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Economic Impacts of International Trade and Domestic Policies on Southern Agriculture
Department of Agricultural Economics
This project examines the factors that are influencing exports of Southern agriculture and how those factors might change in the future. The effects of potential trade liberalization through the World Trade Organization and through bi-lateral or multi-lateral free trade areas involving the US are also analyzed. The effects of economic growth and exchange rate changes are also analyzed so that potential future macroeconomic changes are incorporated into the project.
2010 Project Description
Developing country producers face several constraints related to food safety standards imposed by developed countries. Babool and Reed identify factors affecting export flows with respect to food safety standards and measures the effects of food safety standards on exports. The investigation uses data for processed food exports from 15 countries over 17 years.
The empirical results show that a one percent increase in food safety standards decreases exports by approximately one-half percent. Yet economic development in exporting countries can overcome higher food safety standards and will have a dominant effect over time as GDP increases for exporting countries. Lin and Reed found that the ASEAN-China PTA, EU-15, EU-25, and Southern African Development Community (SADC) agreements have generated large increases in agricultural trade among their members. There was significant export and import diversion from the EU-15, but the creation of SADC increased agricultural exports to third-party countries. There is only export diversion for NAFTA; no trade creation is attributed to this agreement. The other variables, such as GDP and fixed effects, are obviously capturing the dynamic trade among NAFTA partners.
Lin and Reed found many instances when the FTA had export creation effects early (for Common Market for East and Southern Africa, EU-15, and NAFTA), but in most instances those effects disappear in later years. A new FTA might encourage firms to ramp up their exporting platform and reach out to third party countries early, but then as the FTA transition continues, member countries become better markets and the export creation turns to export diversion. They also find only limited evidence that FTAs have led to multilateral lowering of trade barriers for agricultural products. There is evidence that SADC has imported more from third-party countries, but this is the only finding of export creation in this analysis. This import diversion is likely due to continued high agricultural tariffs for many non-FTA members.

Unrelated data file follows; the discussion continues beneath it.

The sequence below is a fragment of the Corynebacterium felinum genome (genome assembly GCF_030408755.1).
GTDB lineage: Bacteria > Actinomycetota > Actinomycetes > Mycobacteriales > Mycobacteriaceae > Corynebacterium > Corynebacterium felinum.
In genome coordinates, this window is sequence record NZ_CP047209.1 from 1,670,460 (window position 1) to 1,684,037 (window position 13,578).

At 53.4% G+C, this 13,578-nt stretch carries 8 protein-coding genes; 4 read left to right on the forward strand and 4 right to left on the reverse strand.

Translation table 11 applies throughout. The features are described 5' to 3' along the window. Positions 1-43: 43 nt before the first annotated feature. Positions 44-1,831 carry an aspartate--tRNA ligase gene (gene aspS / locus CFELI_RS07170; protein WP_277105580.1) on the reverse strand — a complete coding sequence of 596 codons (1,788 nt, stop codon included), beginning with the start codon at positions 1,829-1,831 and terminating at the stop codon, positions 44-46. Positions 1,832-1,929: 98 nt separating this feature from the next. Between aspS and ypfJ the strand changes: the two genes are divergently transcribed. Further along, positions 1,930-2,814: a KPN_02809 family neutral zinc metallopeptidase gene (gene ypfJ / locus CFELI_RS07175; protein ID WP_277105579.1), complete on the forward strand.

Babool and Reed find that environmental regulations can be a way to combat the flight of manufacturing out of developed countries if the output from these industries can be identified as environmentally-friendly. This regulatory effect is found to be important for products where consumers consider environmental degradation in their purchasing decisions - wood products, textiles, and paper.
Lin and Reed find only limited evidence that free trade agreements (FTAs) have led to multilateral lowering of trade barriers for agricultural products. There is evidence that the Southern African Development Community has imported more from third-party countries, but this is the only finding of export creation in this analysis. The dynamic results discover more import diversion among free trade agreements than the static results. This import diversion is likely due to continued high agricultural tariffs for many non-FTA members. Thus, there is still much work to be done in the World Trade Organization to lower tariffs on agricultural products if the world is to reap the benefits from global free trade.
Babool, Ashfaqul and Michael Reed. The Impact of Environmental Policy on International Competitiveness in Manufacturing. Applied Economics 42 (2010): 2317-26.
Iswariyardi, Arief. Multi-Stage Game Analyses: An Application to the Oligopolistic Japanese Beef Market. Ph.D. dissertation, 2010.
Subramaniam, Vijay. Agricultural Inter-Sectoral Linkages and Its Contribution to Economic Growth in the Transition Countries. Ph.D. dissertation, 2010.
Sun, Lin and Michael Reed. Impacts of Free Trade Agreements on Agricultural Trade Creation and Trade Diversion. American Journal of Agriculutral Economics (2010) doi: 10.1093/ajae/aaq076. First published online: October 14, 2010.
Zhang, Qiang, Michael Reed, and Sayed Saghaian. The Impact of Multiple Volatilities on Import Demand for U.S. Commodities: The Case of Soybeans. Agribusiness: An International Journal 26 (2010): 202-19.